Camp Carroll soldiers help save school
SEOUL — Early last year, Gwanho Elementary School in Waegwon was on the verge of closing.
Enrollment at the 35-year-old school in the tiny village about 160 miles southeast of Seoul had dropped to 47 students, three shy of South Korea’s minimum requirement to keep it open.
"Everybody felt so embarrassed, depressed and shocked," principal Choi Jae-yeol said.
"Think about you having no school in your hometown."
The school’s community — teachers, parents, alumni and neighbors — began a campaign to save their school. And they came up with an idea: Ask the soldiers at nearby Camp Carroll to help.
The soldiers agreed and began visiting the school regularly to provide English lessons. News spread, and more and more parents in the region looked to Gwanho as their preferred choice for their children.
Now, more than a year after the soldiers began volunteering, the school’s enrollment is up 64 percent and it is no longer on the government’s chopping block.
"The U.S. servicemembers saved our school," Choi said through an interpreter. "My heart is too full for words. What can I say but thank you, thank you."
The unit that started the volunteering left South Korea a few months ago, but the effort continues with soldiers from Service Company, 4th Battalion, 5th Area Defense Artillery, now stationed at Carroll.
"They begged us and pleaded with us, because the kids are really interested in having the soldiers read," 1st Sgt. Bernard Evans said of deciding to continue the volunteering, which is part of U.S. Forces Korea’s Good Neighbor Program.
Now, every soldier in the unit is assigned to make a school visit, Evans said.
Each Monday and Tuesday, two soldiers and a KATUSA — South Korean soldiers assigned to U.S. military units throughout the peninsula — go to the school from 9 to 11 a.m. The South Korean soldiers go to help with interpretation for the adults.
"The kids all speak English," Evans said.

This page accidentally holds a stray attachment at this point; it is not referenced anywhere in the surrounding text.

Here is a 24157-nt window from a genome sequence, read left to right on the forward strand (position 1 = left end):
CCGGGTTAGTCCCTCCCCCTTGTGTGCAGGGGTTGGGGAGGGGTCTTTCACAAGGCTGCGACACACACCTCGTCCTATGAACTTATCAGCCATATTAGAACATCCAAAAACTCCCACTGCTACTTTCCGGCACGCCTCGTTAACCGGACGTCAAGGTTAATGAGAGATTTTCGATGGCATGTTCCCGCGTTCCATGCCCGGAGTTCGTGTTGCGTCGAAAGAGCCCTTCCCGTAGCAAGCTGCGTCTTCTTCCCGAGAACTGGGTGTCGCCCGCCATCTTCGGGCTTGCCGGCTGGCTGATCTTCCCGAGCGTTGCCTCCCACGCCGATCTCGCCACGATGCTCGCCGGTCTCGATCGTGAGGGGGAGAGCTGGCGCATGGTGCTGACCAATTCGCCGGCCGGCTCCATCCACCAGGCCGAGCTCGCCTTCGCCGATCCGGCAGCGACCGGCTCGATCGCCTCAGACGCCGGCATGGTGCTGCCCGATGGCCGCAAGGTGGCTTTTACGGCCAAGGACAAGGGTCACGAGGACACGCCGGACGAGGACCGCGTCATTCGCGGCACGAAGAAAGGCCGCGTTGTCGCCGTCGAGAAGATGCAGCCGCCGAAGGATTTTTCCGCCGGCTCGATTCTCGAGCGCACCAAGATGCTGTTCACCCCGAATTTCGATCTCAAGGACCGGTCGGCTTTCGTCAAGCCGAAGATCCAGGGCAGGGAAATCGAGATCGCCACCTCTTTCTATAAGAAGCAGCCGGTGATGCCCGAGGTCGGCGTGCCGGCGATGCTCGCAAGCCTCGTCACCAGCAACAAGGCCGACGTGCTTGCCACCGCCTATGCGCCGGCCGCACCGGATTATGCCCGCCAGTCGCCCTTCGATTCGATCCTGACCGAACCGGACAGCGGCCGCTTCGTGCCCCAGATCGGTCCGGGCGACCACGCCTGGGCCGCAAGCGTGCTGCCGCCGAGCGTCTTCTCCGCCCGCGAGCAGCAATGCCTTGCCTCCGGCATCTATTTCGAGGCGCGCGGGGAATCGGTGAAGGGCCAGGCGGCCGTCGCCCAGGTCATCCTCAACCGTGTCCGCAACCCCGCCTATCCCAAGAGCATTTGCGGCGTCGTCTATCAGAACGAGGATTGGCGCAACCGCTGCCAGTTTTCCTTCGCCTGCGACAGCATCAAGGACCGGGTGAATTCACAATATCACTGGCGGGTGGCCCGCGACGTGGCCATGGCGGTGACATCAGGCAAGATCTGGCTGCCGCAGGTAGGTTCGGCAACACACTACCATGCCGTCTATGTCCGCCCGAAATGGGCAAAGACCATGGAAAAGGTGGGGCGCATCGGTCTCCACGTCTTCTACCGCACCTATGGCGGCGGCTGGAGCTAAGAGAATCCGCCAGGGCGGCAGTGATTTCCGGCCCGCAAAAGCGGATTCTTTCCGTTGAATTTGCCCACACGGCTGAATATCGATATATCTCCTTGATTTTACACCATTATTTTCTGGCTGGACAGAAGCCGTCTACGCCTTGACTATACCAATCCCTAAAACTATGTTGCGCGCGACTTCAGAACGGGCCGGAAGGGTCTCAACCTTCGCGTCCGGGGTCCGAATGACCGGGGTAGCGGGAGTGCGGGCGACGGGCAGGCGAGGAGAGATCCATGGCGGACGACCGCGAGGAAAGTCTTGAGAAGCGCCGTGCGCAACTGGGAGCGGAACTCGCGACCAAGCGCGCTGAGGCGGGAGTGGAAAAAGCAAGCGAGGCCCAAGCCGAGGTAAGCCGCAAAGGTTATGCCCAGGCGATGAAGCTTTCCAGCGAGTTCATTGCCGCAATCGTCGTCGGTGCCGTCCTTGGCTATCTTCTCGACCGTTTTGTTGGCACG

The soldiers read with the kids and sometimes accompany them on field trips, he said.
"We do whatever they have planned for that day," he said.
Evans said he tries not to send a soldier more than once, because the students can get so attached to individual personalities.
Lee Jeung-hee, an English-language teacher at the school, agreed that happens.
"The kids see them as their friends, a big brother or sister," she said.
That wasn’t always the case. The school serves a rice farming community, where, outside of the soldiers, few people of other races or nationalities visit. Seeing people of different skin colors and sizes, with scary-looking tattoos, intimidated some of the children at first.
"But the more I spent the time with them, the more I like them," said 12-year-old Kang Eun-jin, a sixth-grader. "I see them as my teachers as well as friends. They are very nice and friendly to us. It is really funny and interesting to be around with them."
Evans said trips to the school will continue as long as their mission allows.
Choi said now he’s facing a different problem.
Already, parents living in the next village have said they want to send an additional 15 students to the school. The increase may push some of the class sizes above 20 students and above the maximum requested by the military volunteers.
"Now I am concerned and afraid whether more students would come and register to our school," he said.